Tuesday, December 13, 2011

Reality - How screens seem to change it for us

Evolution has not prepared us for using technology to communicate. So it is no surprise that we say and do things using technology that we would never do face to face. How bad could that be? A lot worse than you might think, maybe even bad enough to make us hurt or kill.

I’m not talking about computer games where we spend endless hours slaughtering people shaped pixels.   What I am really talking about is the way interacting with the world through technology helps or allows us to do things we would otherwise never do. Like ‘kill’

Taking another life is against most peoples core values. Even soldiers faced with the prospect of going into battle for the first time are as worried about killing as being killed. As one World War 2 soldier put it: “Here I am brought up a good Christian, obey this and do that. The ten commandments say ‘Thou shalt not kill’…”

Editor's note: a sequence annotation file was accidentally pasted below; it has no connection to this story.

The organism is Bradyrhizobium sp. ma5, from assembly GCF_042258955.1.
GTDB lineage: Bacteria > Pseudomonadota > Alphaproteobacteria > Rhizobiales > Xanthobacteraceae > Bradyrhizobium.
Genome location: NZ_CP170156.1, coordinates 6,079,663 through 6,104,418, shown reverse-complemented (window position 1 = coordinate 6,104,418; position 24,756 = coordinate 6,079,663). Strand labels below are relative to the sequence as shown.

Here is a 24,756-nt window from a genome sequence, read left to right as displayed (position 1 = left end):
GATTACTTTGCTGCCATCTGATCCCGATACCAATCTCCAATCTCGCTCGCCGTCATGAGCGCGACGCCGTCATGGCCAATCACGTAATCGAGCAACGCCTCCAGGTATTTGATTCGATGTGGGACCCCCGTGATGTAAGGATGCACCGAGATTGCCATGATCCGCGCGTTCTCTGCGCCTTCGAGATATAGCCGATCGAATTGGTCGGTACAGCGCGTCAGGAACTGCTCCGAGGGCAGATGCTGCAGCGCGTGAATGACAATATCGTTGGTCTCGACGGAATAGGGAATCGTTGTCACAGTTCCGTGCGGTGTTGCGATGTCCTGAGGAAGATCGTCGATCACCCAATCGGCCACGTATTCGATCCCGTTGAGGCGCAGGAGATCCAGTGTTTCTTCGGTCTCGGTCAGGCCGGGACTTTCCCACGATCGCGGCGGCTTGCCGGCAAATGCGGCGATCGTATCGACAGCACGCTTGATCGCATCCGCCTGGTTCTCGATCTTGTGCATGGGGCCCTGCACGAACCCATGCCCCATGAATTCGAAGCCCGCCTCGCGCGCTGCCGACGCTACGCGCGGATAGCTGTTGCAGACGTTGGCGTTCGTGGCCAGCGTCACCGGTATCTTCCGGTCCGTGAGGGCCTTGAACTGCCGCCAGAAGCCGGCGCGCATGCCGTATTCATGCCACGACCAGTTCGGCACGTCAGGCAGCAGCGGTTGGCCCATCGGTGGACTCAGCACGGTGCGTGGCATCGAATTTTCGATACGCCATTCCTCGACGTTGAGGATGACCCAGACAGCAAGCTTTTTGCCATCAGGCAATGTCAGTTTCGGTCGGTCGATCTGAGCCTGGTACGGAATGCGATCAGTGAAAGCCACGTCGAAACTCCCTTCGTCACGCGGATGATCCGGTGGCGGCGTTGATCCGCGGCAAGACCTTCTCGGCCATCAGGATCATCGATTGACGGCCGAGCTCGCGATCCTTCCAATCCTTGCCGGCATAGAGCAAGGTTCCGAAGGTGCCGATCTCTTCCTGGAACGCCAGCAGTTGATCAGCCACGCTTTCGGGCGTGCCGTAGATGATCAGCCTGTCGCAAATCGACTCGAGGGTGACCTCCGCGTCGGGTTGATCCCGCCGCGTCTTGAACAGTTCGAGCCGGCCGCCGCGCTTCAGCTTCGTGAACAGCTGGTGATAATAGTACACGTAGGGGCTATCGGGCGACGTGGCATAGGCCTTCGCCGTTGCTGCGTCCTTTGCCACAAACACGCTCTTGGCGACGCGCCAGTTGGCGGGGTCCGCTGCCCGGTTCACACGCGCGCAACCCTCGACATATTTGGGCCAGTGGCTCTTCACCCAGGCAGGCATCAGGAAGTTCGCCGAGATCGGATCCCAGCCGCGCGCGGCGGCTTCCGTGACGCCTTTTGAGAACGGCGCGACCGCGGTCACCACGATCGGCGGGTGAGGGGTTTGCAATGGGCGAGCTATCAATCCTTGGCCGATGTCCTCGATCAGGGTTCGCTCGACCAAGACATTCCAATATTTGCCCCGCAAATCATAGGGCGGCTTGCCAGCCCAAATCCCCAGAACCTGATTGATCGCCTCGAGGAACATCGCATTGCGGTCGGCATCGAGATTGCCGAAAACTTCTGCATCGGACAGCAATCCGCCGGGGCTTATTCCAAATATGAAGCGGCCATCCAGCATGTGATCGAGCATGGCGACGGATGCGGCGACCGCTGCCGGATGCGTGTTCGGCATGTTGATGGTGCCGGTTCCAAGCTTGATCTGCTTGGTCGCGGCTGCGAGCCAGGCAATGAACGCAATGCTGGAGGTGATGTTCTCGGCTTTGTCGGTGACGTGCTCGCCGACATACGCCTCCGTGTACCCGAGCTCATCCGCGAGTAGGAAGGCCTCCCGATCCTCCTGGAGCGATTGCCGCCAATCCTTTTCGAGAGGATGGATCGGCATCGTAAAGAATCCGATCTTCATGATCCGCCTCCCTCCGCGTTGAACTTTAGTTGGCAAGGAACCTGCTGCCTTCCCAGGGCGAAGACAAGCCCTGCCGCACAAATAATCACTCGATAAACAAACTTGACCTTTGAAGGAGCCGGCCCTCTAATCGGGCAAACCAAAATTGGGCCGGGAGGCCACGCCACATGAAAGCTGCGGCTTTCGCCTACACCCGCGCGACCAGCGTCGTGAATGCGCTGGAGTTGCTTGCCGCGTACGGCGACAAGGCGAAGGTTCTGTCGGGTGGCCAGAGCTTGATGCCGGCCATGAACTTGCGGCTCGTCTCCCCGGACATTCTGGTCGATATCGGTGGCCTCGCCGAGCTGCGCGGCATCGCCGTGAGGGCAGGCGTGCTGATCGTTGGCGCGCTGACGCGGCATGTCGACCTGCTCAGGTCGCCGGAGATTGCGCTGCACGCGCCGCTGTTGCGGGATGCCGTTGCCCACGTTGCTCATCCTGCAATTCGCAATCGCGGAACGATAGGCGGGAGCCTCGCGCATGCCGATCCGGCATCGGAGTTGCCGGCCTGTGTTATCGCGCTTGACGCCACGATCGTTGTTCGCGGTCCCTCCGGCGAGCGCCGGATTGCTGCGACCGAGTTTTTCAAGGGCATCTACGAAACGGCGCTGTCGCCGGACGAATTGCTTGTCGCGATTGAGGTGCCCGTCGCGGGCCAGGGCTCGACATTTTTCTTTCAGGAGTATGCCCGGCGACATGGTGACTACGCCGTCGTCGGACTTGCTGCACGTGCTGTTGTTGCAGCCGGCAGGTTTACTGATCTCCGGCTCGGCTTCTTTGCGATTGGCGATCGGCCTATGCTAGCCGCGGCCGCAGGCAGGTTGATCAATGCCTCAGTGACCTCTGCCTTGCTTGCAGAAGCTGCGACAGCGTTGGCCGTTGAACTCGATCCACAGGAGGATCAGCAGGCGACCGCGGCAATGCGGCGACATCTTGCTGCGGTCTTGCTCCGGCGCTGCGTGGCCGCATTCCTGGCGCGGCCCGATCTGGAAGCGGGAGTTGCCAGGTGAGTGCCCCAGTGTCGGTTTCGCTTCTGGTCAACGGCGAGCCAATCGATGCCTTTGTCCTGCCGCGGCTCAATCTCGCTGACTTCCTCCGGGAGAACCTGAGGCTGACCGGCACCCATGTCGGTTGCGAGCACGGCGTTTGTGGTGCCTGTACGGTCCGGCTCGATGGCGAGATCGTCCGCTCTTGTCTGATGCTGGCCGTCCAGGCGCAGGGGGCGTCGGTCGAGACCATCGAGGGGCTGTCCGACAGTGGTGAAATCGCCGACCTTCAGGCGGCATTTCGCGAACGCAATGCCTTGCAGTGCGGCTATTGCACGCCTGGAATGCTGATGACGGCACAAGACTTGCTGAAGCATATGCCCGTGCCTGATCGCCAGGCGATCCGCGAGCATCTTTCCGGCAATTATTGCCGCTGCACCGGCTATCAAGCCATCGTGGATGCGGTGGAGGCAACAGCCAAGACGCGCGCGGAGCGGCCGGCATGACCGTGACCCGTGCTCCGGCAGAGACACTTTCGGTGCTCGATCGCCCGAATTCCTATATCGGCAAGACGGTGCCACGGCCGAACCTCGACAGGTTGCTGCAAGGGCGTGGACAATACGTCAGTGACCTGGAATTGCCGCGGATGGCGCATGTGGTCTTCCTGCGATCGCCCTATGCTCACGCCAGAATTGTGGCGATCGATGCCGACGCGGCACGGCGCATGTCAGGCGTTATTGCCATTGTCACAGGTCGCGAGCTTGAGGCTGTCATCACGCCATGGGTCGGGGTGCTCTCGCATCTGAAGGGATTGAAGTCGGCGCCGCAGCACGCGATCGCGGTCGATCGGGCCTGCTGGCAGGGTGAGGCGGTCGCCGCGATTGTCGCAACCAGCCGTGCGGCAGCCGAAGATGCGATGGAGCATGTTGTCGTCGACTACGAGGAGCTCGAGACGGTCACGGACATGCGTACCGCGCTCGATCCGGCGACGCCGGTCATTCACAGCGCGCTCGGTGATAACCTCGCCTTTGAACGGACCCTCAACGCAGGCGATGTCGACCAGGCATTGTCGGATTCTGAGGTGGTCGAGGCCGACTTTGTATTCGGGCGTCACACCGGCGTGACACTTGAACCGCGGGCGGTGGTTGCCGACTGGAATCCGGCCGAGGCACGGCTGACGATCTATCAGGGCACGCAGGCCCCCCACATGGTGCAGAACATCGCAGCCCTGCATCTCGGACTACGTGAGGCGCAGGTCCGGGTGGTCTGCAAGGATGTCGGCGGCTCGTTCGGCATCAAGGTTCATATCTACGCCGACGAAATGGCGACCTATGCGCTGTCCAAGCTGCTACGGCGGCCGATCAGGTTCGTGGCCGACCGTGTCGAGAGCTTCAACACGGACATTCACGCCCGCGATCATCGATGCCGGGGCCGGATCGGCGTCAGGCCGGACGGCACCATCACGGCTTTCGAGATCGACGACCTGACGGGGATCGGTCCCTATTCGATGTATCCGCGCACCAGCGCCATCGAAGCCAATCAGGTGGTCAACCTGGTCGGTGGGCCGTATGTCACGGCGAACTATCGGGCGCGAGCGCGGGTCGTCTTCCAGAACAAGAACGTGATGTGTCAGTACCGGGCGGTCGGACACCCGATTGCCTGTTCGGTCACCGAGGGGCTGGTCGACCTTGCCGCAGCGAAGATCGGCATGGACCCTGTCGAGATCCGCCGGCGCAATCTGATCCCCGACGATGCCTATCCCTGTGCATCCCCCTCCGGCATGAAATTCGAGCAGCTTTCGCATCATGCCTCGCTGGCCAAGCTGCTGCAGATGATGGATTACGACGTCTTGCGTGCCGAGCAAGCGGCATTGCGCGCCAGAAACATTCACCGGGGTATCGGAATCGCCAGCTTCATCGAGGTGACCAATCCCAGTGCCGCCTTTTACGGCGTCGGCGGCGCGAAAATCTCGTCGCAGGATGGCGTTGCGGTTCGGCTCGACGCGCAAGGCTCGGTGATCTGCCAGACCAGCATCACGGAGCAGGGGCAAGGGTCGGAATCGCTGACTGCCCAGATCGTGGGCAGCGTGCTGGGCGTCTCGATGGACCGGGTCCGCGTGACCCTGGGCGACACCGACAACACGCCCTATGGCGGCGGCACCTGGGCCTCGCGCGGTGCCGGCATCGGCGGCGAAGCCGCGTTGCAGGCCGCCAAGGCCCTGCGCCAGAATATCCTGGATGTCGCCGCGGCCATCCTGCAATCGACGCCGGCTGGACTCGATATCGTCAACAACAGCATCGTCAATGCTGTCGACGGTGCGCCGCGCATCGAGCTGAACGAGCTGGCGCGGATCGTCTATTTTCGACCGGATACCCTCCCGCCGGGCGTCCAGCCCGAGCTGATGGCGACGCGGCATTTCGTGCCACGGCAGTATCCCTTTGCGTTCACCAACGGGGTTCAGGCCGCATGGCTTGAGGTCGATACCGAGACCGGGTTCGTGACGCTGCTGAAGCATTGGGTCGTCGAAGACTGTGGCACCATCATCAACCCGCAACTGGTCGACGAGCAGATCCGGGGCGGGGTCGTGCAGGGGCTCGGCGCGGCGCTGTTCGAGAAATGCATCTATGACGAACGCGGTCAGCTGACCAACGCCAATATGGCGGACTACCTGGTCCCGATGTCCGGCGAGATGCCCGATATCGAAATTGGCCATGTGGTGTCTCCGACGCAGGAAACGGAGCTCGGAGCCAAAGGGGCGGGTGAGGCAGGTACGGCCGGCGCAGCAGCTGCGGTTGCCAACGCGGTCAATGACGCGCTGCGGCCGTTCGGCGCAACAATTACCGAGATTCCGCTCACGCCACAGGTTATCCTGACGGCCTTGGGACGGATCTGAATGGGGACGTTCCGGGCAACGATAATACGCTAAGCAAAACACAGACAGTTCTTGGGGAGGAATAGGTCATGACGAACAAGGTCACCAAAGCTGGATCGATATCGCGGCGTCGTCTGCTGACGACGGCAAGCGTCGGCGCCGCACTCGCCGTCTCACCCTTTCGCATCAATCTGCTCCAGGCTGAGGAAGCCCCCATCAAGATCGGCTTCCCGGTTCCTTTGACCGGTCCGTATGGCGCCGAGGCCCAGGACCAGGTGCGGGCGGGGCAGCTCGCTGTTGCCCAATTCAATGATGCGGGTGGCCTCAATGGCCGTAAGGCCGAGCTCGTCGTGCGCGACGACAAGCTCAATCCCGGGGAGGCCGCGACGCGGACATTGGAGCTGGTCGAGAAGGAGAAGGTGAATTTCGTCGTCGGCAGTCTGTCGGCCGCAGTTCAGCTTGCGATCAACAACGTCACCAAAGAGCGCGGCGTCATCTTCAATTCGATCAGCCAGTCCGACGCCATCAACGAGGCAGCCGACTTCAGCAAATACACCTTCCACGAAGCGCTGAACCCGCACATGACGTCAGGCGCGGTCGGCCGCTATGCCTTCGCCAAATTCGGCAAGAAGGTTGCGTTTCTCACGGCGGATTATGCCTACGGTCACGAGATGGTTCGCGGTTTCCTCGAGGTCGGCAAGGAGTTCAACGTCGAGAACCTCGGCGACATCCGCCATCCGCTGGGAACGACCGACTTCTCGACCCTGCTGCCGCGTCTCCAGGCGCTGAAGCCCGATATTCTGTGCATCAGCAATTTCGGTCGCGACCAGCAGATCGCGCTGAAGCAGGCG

Killing is an extreme and rare event, not something that is easy to study. But there was one experiment that looked at how far people would go to obey orders.

The Milgram paradox, or why machines may make us killers

Psychologist Stanley Milgram conducted a series of experiments, which involved people, who thought they were working as ‘teacher’s’ using a machine which they believed was administering electric shocks to a ‘learner’ in another room–to improve the learners memory. As the experiment progressed the ‘teacher’ is instructed to increase the level of the shocks, up to fatal levels, by an ‘authority figure’. You can get a flavour of the experiment in this, at times uncomfortable to watch, YouTube video of a BBC re-creation of the experiment.

The paradox is in the results.